Here are some items you may consider bringing with you:
  • School supplies (pencils, crayons, markers, etc.) Your child may find it comforting to get their desk "ready" before the first day of school.
  • A favorite book from home to keep in their desk during the first week of school (please be sure it is labeled with their name).
  • The "How Am I Getting Home?" dismissal form that was sent out a couple of weeks ago. I will have extra copies available if you need one.
Please contact me if you have any questions or concerns before the first day of school.  I look forward to seeing you all next week!

Mrs. Bradstreet

Friday, April 29, 2016

April 29th

Dear Families,
As we prepare for the "home stretch" of second grade, students will be busy at work demonstrating proficiency in their essential learning targets. We'll revisit these ELTs one final time to ensure students are well prepared for third grade.

Poetry
We began a poetry unit this week which encompassed reading and writing workshop. Students are learning that poetry is a type of art in which the poet expresses an emotion or idea through words. Students realized that poets love to play with words by using rhyme, repetition and made up words. We spent lots of time reading and visualizing poems written by Shel Silverstein and Douglas Florian. I am sending home some of the poems we read in their homework folders today. I hope you can read them together, act them out, look at the word play or anything else you can think of to enjoy them! In addition, students wrote two poems and chose one to take through the writing process which included editing, rewriting, illustrating and sharing.

Math
Children spent time counting coins to add up to $1.00 and spending money to subtract from $1.00. We played out scenarios of having a certain amount of change and figuring out if we could buy items from the class store or if we needed more money. Not only was this great practice with counting coins, it was also a great opportunity to add and subtract 2-digit numbers.
We revisited place value by looking at three digit numbers. Students practiced building numbers in the hundreds using base ten blocks, dice and white boards. We used expanded form to show our understanding of place value. This means children had to write a number to show the value of each digit on its own. For example, the expanded form for 137 looks like: 100 + 30 + 7 = 137.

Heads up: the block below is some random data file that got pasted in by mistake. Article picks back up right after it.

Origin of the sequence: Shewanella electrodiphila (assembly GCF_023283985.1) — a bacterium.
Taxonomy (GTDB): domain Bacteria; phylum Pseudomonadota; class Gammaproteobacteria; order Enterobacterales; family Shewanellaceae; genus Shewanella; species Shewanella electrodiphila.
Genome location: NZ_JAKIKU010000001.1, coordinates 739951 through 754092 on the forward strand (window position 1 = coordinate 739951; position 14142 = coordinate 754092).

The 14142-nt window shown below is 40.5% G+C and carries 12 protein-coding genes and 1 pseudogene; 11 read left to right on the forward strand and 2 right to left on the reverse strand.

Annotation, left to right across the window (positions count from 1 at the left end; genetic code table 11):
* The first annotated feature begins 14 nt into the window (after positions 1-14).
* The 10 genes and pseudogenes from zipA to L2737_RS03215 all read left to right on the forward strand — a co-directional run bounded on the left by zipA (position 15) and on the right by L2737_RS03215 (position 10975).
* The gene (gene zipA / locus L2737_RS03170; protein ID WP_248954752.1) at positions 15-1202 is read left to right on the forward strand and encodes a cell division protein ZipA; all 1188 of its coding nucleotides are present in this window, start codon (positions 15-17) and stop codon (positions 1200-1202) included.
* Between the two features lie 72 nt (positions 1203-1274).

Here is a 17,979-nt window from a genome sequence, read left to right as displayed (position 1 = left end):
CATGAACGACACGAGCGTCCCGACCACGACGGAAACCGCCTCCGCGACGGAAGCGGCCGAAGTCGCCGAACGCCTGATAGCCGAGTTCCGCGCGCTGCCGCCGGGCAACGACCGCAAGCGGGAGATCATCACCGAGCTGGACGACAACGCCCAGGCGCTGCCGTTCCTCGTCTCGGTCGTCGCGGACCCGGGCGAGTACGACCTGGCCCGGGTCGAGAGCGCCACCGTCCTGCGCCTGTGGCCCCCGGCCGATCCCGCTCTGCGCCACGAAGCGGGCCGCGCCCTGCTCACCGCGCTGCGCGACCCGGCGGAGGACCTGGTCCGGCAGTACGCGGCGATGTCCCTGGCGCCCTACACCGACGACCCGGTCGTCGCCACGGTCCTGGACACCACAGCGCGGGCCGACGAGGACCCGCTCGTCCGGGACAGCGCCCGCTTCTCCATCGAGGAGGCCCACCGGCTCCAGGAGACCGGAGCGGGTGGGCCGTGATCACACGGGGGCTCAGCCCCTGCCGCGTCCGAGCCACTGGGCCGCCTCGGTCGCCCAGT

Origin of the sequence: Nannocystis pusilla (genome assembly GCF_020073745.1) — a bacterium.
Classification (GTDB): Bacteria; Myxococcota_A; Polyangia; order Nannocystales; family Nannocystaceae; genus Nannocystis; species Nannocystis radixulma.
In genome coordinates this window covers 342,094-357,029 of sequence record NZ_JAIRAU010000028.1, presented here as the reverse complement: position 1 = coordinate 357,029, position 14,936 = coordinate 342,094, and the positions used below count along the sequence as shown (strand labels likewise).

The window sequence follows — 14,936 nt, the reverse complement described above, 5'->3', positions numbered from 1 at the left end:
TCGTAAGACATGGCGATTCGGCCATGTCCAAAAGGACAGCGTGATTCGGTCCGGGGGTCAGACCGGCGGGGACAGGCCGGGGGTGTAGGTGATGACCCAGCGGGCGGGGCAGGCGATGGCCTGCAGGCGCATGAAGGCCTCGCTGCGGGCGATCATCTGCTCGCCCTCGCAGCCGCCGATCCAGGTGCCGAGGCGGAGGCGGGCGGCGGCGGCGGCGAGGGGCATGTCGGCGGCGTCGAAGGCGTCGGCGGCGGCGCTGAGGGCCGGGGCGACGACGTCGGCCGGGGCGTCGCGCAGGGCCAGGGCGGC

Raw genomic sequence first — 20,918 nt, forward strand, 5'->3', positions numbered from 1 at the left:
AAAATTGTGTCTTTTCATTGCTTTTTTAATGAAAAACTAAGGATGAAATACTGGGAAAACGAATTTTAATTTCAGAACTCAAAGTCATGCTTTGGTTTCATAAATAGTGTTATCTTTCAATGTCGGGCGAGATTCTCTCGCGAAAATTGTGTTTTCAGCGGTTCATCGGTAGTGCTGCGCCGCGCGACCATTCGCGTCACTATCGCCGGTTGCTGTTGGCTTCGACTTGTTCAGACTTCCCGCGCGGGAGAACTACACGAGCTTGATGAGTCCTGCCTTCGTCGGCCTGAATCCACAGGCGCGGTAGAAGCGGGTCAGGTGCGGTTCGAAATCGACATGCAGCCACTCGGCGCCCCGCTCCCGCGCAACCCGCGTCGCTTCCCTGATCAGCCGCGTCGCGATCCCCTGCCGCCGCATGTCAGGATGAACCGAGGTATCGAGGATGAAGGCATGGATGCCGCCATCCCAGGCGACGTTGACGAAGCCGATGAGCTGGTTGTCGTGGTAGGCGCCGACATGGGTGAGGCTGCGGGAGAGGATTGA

Science
We have continued to learn about the various roles and relationships plants and animals have in their particular ecosystems. Students have discovered why honeybees and sea otters are considered "keystone species." Next week, students will design a unique insect that is beneficial in some way to its ecosystem.


Sincerely,
Mrs. Bradstreet

Friday, April 8, 2016

April 8th

Dear Families,
Even though we are quickly approaching April vacation, our learning isn't slowing down a bit! Here are the learning goals (ELTs) we are currently working on:

Reading
We are finishing up author's purpose (P.I.E.). Students can tell if an author is trying to persuade, inform or entertain the reader and give evidence to support their claims. We continued to practice retelling by recalling the important events and characters in a story. Using words such as in the beginning, then, next, and finally helps give order to the retelling.

Writing
We began a unit on opinion writing this week. Students wrote their opinions and gave persuasive reasons to support them. We used the books I Wanna Iguana and Don't Let the Pigeon Drive the Bus to inspire some of our own "Here's why I should" and "Here's why I shouldn't" pieces. We had topics ranging from "Here's why I should have a zebra for pet" to "Here's why I shouldn't have to do chores" and so much more. It has been quite fun so far and we will continue this writing next week.

Lynn Plourde Author Study
We spent lots of time reading Lynn Plourde books. She is visiting Skillin next week and we want to be experts on her! We read School Picture Day, Field Trip Day and Pigs in the Mud in the Middle of the Rud. Students decided that her main purpose is to entertain readers because her books are fictitious and quite amusing and silly. They completed projects including a story cube, postcard and book award. These projects required them to identify story elements and summarize the major events. We are looking forward to her visit next week!

Math